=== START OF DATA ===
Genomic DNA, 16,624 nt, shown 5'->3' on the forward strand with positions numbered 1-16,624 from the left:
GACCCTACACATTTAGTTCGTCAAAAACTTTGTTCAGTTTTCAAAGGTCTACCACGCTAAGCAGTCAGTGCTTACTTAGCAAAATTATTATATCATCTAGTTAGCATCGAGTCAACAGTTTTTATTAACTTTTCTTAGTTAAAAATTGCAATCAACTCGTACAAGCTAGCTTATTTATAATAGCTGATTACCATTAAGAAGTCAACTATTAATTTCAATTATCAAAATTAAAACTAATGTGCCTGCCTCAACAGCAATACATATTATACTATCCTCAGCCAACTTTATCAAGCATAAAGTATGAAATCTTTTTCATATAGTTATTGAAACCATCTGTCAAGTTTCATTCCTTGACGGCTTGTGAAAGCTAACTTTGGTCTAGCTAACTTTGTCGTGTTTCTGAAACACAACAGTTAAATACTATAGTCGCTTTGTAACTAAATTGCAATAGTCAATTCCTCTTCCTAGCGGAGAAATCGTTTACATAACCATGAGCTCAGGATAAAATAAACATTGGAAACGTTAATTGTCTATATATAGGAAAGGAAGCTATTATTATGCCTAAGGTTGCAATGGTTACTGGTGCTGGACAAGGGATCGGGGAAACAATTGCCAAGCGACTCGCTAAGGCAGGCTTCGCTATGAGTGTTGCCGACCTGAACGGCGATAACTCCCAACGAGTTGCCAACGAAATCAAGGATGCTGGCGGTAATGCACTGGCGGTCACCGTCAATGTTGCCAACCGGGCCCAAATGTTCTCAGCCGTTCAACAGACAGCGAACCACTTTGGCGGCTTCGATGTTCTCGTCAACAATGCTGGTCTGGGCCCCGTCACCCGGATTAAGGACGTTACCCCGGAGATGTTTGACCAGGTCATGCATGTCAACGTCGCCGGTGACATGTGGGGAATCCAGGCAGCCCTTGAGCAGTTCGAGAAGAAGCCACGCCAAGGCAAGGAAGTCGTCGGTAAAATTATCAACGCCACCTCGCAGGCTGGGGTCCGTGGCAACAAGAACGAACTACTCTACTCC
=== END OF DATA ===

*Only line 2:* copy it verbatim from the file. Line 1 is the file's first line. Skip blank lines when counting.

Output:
GACCCTACACATTTAGTTCGTCAAAAACTTTGTTCAGTTTTCAAAGGTCTACCACGCTAAGCAGTCAGTGCTTACTTAGCAAAATTATTATATCATCTAGTTAGCATCGAGTCAACAGTTTTTATTAACTTTTCTTAGTTAAAAATTGCAATCAACTCGTACAAGCTAGCTTATTTATAATAGCTGATTACCATTAAGAAGTCAACTATTAATTTCAATTATCAAAATTAAAACTAATGTGCCTGCCTCAACAGCAATACATATTATACTATCCTCAGCCAACTTTATCAAGCATAAAGTATGAAATCTTTTTCATATAGTTATTGAAACCATCTGTCAAGTTTCATTCCTTGACGGCTTGTGAAAGCTAACTTTGGTCTAGCTAACTTTGTCGTGTTTCTGAAACACAACAGTTAAATACTATAGTCGCTTTGTAACTAAATTGCAATAGTCAATTCCTCTTCCTAGCGGAGAAATCGTTTACATAACCATGAGCTCAGGATAAAATAAACATTGGAAACGTTAATTGTCTATATATAGGAAAGGAAGCTATTATTATGCCTAAGGTTGCAATGGTTACTGGTGCTGGACAAGGGATCGGGGAAACAATTGCCAAGCGACTCGCTAAGGCAGGCTTCGCTATGAGTGTTGCCGACCTGAACGGCGATAACTCCCAACGAGTTGCCAACGAAATCAAGGATGCTGGCGGTAATGCACTGGCGGTCACCGTCAATGTTGCCAACCGGGCCCAAATGTTCTCAGCCGTTCAACAGACAGCGAACCACTTTGGCGGCTTCGATGTTCTCGTCAACAATGCTGGTCTGGGCCCCGTCACCCGGATTAAGGACGTTACCCCGGAGATGTTTGACCAGGTCATGCATGTCAACGTCGCCGGTGACATGTGGGGAATCCAGGCAGCCCTTGAGCAGTTCGAGAAGAAGCCACGCCAAGGCAAGGAAGTCGTCGGTAAAATTATCAACGCCACCTCGCAGGCTGGGGTCCGTGGCAACAAGAACGAACTACTCTACTCC